They argue that the usage of the term almost exclusively by American outlets is a double standard, and that moral accusations made by powerful countries are merely a pretext to punish their geopolitical rivals in the face of their own wrongdoing.
In fact, invoking 'whataboutism' in the way you have done is a misuse and a deliberate attempt to deflect.
Those are all things the USA has done in its past, and currently holds 2.3 million in prison with prison slavery legalized. Some of those are just "alleged" too.
Another equivocator. I can't think of a lazier argument.
Maybe so, but please don't post unsubstantive comments here.
It kinda proves OP's point that Americans would be so outraged about somebody else violating the rights of muslims..
P theft, copycat tech, forced technology transfer, threatening US soldier, aggression toward US allies i.e. japan, taiwan, india
Why are you and the poster above you (espeed) posting the exact same sentences under different user names?
Can you establish that such a "vicious hatred" even exists?
Make SV Great Again
Saudi And Emirate Cash Still Cool, Though
Which is amazingly hypocritical coming from the same administration that just passed a tax cut that will get us deeper in debt with much of that debt being held by the Chinese government.
Please do not take HN threads on generic flamewar tangents.
I usually don’t reply to moderators but these are simple economic facts.
1. A law was passed that meant we take more money than we bring in.
2. When you spend more than you bring in that causes debt.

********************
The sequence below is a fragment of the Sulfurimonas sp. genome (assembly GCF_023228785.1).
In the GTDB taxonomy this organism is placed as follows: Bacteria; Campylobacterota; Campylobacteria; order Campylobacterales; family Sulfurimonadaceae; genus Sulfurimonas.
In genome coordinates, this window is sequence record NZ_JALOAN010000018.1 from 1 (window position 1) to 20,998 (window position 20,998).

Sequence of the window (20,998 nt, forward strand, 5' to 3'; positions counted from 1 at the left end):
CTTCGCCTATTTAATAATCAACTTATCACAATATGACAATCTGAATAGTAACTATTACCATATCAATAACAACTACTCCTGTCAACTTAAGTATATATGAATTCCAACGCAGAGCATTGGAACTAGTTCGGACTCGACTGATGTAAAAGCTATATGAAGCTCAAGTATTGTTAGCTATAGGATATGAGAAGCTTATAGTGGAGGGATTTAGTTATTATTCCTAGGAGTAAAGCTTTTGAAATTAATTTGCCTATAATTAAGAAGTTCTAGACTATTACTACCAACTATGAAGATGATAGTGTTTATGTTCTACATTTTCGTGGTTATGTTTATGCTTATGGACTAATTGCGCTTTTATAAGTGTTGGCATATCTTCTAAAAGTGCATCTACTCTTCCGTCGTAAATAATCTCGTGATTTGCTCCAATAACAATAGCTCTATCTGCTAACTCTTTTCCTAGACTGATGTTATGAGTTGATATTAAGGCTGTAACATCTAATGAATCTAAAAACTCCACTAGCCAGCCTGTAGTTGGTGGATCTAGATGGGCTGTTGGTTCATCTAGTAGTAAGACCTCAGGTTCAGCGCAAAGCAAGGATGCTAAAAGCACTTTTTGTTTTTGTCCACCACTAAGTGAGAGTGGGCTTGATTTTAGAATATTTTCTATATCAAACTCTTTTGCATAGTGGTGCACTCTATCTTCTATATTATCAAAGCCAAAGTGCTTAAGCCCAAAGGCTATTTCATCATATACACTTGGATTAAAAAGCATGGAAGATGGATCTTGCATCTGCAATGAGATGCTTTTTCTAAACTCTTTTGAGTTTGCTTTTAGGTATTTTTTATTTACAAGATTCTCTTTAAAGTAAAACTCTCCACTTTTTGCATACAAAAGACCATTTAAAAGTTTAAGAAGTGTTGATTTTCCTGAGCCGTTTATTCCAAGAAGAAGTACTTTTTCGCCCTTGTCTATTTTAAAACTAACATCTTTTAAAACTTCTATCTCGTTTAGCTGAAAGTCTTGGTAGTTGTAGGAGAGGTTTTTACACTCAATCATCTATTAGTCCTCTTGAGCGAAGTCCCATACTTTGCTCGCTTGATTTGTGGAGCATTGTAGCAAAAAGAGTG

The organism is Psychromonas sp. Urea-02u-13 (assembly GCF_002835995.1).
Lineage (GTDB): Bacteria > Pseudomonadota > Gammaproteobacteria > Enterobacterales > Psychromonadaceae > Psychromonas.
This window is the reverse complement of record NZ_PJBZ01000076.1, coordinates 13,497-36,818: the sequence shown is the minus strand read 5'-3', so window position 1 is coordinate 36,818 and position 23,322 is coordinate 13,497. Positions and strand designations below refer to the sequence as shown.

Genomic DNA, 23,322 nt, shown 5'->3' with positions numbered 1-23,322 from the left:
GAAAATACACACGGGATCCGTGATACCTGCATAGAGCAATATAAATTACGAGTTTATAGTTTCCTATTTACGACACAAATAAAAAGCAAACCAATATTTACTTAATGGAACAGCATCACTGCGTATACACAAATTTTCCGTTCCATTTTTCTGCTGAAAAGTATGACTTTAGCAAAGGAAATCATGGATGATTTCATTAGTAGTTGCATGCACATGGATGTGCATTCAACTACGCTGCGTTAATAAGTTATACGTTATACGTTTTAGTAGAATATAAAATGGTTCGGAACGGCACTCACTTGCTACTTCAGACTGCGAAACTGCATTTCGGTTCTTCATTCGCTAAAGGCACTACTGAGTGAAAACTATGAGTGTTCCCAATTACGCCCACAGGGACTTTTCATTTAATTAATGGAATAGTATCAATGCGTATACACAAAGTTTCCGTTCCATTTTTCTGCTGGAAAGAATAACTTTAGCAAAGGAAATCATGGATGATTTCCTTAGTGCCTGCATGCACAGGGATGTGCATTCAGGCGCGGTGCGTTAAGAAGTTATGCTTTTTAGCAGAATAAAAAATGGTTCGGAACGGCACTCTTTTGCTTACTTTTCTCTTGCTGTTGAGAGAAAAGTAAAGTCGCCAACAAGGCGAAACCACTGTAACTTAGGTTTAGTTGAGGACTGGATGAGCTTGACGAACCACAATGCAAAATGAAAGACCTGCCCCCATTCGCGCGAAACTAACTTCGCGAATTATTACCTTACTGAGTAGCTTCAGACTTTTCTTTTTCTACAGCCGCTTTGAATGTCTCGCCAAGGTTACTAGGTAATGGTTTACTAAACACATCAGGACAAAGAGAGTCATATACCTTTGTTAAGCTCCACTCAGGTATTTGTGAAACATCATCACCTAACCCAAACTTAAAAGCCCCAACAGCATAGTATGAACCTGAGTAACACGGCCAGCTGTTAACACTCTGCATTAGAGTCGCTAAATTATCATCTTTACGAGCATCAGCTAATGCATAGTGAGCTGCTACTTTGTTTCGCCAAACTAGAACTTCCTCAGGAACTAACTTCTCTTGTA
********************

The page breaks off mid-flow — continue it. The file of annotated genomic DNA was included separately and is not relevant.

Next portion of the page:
3. China holds much of our debt.
Which part of that is factually incorrect? I would have made the same comment about a Democratic President.
If you look at my posting history, I routinely bemoan the celebration of unprofitable business models. This is no different.
And below someone had the great idea of printing money. I also responded with facts implying this leads to inflation.
Btw, which part of a submission about “evil China” isn’t a flame war tangent?
Facts aren't neutral; people choose them. When you choose to bring in facts as ammunition in a political argument and especially when that causes the thread to swerve into a more generic political lane, that's bad for HN. Please don't do that here.
Which can be wiped out by printing money in QE4.
And bad things never happen when countries start printing more money to pay off debt....
Many people critique the system of global capitalism, however 'can we please return to feudalism', is not generally what most of them were meaning.
I'd gladly accept their money.
My company automates things, not creates economic or political policy.
I'm all for openness and transparency, but wouldn't an increase in US refusal to play with China just lead to more censorship and oppression by the communist Chinese government?
Consider the following: